SPL Transient Designer review

A hardware classic in a native plug-in

  • £189
  • $199
Getting a handle on the Transient Designer's controls takes seconds.

MusicRadar Verdict

There's no shortage of transient-shaping plug-ins, but this one has a real pedigree behind it and a sound to match.


  • +

    Stunning dynamic shaping. Sustain section on a par with hardware. Automation works a treat. A genius concept in software form!


  • -

    Could do with an input level. Attack control can lead to treble spitting. No copy/paste between settings.

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Users of Universal Audio's UAD DSP system have been able to indulge in an official emulation of SPL's famous Transient Designer for a little while now.

However, now that SPL has moved into native plug-in development with its Analog Code series, it's no surprise to see this entirely self-produced emulation of the company's classic hardware device.

The real question, of course, is how it fares in comparison to the original hardware version. Although it was introduced over 12 years ago now, the SPL Transient Designer was revolutionary in concept: a level-independent dynamic processor that allowed you to adjust the attack and sustain portions of an audio signal. There were just two controls per channel and it took just about as many seconds to work out what it did.

Throw it across a loop and the huge range of its abilities was staggering. Minimum sustain settings would be tight and punchy with any ambience sucked right out; maximum settings would yield pumping and breathing like the rudest compressor, but without the attack inconsistencies. It was a godsend for dance producers everywhere and many others beside.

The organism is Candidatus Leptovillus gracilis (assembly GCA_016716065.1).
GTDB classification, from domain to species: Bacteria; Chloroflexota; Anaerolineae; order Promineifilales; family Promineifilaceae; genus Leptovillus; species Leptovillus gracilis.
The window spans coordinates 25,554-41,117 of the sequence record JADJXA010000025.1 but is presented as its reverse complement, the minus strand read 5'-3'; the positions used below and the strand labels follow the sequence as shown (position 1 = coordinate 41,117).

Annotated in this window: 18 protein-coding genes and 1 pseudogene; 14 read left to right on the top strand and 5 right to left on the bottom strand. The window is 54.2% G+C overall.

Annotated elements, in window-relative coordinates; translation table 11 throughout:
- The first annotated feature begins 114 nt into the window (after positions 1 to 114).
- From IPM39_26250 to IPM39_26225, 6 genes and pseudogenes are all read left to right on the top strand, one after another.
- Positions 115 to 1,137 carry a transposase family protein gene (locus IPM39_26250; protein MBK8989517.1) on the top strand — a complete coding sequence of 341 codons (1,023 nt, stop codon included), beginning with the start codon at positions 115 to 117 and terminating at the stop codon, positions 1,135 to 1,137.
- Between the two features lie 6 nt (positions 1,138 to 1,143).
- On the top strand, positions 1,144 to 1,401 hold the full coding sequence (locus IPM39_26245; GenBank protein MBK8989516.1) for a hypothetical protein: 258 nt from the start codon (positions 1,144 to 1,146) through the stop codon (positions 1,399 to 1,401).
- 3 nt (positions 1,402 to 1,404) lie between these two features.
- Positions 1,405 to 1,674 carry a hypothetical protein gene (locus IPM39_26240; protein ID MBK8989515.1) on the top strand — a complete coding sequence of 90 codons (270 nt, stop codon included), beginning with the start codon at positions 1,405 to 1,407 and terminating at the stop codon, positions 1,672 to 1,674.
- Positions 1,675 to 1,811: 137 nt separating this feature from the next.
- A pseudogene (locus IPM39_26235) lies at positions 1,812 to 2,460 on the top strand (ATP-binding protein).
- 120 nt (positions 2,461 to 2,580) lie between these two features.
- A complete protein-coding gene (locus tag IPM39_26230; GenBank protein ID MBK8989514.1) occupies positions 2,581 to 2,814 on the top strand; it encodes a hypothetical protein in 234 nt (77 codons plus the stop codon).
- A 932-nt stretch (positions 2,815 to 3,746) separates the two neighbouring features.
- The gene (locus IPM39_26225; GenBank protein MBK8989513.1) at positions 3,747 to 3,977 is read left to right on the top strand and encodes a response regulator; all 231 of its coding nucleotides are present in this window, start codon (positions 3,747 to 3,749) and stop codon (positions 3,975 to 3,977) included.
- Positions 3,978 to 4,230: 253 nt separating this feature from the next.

In detail

The software plug-in is visually modelled on the latest hardware version found in SPL's RackPack. There are still just the two controls - Attack and Sustain - plus an output gain pot going from -20 to +6dB. Bypass and Link controls complete the main panel, with the latter offering ganged or independent operation on a stereo track.

Beside the main panel are four 'settings' buttons for storing and recalling different combinations with a click of the mouse. A/B'ing it against the hardware version, it's clear that the essence of the original has been captured in the plug-in. Pull the Sustain back and any reverb on the audio starts to fade away. Turn it up and you get that satisfying pumping with the accompanying bottom-end breathing.

If anything, the shape of the bottom end on pumped loops is more appealing with the plug-in than the hardware. Turn the Attack up and the impact of any blunt performance is enhanced. Turn it down and any hard, spiky parts sink softly into the mix.

There are one or two blots on its copybook, but nothing major. The Attack response, particularly with high frequencies, doesn't seem as controlled as the hardware. In our tests, we could hear the hi-hats spitting in the processed loop under software control, whereas with the hardware, the attack was completely smooth. A lookahead feature might have helped with this.

Also, without an input level control, there's a danger of overloading the plug-in at the input if you're upping the attack on an already high-level signal. You can get round it with a trim plug-in beforehand, but an Input control would make more sense. Oh, and what about a sidechain facility? That could be fun.


The software version has lost none of the excitement that its hardware parent engendered. The sheer variation of attack and sustain characteristics created here is still astonishing, and all from just two knobs. With automation, the musical possibilities from subtly building up and dropping intensities using the Sustain control are particularly exciting.

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